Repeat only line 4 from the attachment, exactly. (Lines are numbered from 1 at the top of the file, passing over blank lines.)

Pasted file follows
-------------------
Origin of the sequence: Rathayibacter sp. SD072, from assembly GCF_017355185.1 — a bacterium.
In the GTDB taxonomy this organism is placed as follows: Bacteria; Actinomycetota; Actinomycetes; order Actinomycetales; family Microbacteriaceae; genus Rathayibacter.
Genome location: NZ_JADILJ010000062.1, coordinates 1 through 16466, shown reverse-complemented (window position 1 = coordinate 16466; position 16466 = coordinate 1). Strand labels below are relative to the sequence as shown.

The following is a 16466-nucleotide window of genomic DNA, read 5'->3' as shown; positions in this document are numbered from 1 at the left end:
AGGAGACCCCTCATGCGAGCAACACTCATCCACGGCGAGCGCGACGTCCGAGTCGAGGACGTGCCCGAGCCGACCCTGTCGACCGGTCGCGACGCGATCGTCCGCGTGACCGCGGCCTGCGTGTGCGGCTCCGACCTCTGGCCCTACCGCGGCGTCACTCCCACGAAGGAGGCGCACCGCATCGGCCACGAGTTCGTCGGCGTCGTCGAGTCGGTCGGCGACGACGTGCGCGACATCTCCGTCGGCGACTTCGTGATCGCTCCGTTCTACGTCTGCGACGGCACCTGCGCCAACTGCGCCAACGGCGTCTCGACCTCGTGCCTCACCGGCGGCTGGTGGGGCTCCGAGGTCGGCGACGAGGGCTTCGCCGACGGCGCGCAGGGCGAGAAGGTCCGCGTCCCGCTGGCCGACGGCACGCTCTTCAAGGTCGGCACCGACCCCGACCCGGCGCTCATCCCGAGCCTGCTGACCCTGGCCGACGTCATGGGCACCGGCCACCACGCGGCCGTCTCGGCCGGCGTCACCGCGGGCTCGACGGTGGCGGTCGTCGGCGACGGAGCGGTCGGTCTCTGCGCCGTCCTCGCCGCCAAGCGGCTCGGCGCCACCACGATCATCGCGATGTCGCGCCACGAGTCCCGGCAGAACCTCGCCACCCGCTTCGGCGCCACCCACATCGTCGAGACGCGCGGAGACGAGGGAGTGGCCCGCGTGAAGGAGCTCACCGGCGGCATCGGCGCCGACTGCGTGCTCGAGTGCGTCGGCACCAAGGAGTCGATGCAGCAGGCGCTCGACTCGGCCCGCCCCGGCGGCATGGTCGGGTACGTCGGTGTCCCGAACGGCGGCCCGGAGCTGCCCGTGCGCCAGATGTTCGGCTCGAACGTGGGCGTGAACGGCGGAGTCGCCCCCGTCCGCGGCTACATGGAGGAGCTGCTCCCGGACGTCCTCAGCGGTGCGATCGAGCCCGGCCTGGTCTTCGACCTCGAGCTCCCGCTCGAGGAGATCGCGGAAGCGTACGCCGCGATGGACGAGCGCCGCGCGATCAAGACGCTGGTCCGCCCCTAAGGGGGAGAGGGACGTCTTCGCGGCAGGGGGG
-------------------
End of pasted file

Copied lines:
The following is a 16466-nucleotide window of genomic DNA, read 5'->3' as shown; positions in this document are numbered from 1 at the left end: